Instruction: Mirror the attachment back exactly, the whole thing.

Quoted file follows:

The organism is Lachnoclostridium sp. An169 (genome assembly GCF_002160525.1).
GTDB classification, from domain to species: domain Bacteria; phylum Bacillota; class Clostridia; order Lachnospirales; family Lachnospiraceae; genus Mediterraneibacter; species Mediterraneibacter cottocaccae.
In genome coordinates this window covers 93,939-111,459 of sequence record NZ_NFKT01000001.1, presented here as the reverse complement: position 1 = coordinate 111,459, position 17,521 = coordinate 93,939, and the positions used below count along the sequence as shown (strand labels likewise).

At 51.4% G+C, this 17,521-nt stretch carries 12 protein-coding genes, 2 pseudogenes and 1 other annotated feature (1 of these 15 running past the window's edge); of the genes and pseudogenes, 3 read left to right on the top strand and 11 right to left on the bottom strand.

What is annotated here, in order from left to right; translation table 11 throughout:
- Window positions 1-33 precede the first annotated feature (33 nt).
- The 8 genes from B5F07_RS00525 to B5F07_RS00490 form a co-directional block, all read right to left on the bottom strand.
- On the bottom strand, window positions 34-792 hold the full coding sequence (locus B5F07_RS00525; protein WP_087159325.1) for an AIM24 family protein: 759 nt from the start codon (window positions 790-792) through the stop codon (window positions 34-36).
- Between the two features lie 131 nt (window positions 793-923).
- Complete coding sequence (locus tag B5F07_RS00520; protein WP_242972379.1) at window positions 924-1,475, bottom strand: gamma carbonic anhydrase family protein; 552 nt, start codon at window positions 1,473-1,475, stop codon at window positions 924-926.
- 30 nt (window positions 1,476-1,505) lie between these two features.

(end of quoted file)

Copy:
The organism is Lachnoclostridium sp. An169 (genome assembly GCF_002160525.1).
GTDB classification, from domain to species: domain Bacteria; phylum Bacillota; class Clostridia; order Lachnospirales; family Lachnospiraceae; genus Mediterraneibacter; species Mediterraneibacter cottocaccae.
In genome coordinates this window covers 93,939-111,459 of sequence record NZ_NFKT01000001.1, presented here as the reverse complement: position 1 = coordinate 111,459, position 17,521 = coordinate 93,939, and the positions used below count along the sequence as shown (strand labels likewise).

At 51.4% G+C, this 17,521-nt stretch carries 12 protein-coding genes, 2 pseudogenes and 1 other annotated feature (1 of these 15 running past the window's edge); of the genes and pseudogenes, 3 read left to right on the top strand and 11 right to left on the bottom strand.

What is annotated here, in order from left to right; translation table 11 throughout:
- Window positions 1-33 precede the first annotated feature (33 nt).
- The 8 genes from B5F07_RS00525 to B5F07_RS00490 form a co-directional block, all read right to left on the bottom strand.
- On the bottom strand, window positions 34-792 hold the full coding sequence (locus B5F07_RS00525; protein WP_087159325.1) for an AIM24 family protein: 759 nt from the start codon (window positions 790-792) through the stop codon (window positions 34-36).
- Between the two features lie 131 nt (window positions 793-923).
- Complete coding sequence (locus tag B5F07_RS00520; protein WP_242972379.1) at window positions 924-1,475, bottom strand: gamma carbonic anhydrase family protein; 552 nt, start codon at window positions 1,473-1,475, stop codon at window positions 924-926.
- 30 nt (window positions 1,476-1,505) lie between these two features.